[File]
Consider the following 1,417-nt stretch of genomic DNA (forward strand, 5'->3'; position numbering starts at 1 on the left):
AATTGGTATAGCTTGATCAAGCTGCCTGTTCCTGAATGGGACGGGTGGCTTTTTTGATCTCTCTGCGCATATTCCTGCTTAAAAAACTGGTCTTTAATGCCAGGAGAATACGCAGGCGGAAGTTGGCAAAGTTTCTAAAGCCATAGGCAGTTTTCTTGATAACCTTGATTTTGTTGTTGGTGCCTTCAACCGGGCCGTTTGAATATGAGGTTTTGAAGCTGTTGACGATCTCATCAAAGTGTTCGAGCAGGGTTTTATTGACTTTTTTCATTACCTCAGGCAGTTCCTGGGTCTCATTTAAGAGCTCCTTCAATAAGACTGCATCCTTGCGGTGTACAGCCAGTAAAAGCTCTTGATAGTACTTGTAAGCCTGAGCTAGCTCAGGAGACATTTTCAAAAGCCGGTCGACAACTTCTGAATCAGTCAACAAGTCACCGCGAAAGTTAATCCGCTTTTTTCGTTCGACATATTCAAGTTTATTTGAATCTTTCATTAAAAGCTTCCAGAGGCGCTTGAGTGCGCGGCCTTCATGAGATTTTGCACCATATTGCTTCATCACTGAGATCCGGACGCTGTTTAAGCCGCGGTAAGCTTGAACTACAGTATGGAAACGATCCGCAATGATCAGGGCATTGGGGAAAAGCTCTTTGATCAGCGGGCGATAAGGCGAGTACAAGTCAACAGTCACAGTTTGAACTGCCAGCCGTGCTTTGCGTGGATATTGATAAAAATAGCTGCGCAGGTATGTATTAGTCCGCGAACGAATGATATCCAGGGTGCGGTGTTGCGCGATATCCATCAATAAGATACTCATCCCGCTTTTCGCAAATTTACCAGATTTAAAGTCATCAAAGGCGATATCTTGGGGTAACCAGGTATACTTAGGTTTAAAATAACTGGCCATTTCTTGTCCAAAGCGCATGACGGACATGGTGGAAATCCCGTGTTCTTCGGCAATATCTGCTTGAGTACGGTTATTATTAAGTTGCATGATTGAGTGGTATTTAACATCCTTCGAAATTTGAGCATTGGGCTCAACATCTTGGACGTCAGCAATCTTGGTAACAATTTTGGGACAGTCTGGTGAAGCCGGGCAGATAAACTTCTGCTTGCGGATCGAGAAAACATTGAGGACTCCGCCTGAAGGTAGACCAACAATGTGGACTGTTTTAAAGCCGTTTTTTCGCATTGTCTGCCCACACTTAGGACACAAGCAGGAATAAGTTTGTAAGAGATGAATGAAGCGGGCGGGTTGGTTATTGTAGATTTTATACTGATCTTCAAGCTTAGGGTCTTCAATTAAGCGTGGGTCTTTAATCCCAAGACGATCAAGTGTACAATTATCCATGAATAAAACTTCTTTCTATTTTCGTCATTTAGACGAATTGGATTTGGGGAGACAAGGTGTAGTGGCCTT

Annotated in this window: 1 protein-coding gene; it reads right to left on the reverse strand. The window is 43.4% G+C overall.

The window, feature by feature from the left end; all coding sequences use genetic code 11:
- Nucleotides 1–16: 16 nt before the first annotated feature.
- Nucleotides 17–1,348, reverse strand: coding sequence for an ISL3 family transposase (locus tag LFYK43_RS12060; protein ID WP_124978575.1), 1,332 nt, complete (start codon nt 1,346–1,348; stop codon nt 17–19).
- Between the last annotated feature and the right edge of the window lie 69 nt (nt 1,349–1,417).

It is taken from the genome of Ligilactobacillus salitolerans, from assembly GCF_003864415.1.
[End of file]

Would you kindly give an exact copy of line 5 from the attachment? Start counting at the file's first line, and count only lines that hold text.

- Nucleotides 1–16: 16 nt before the first annotated feature.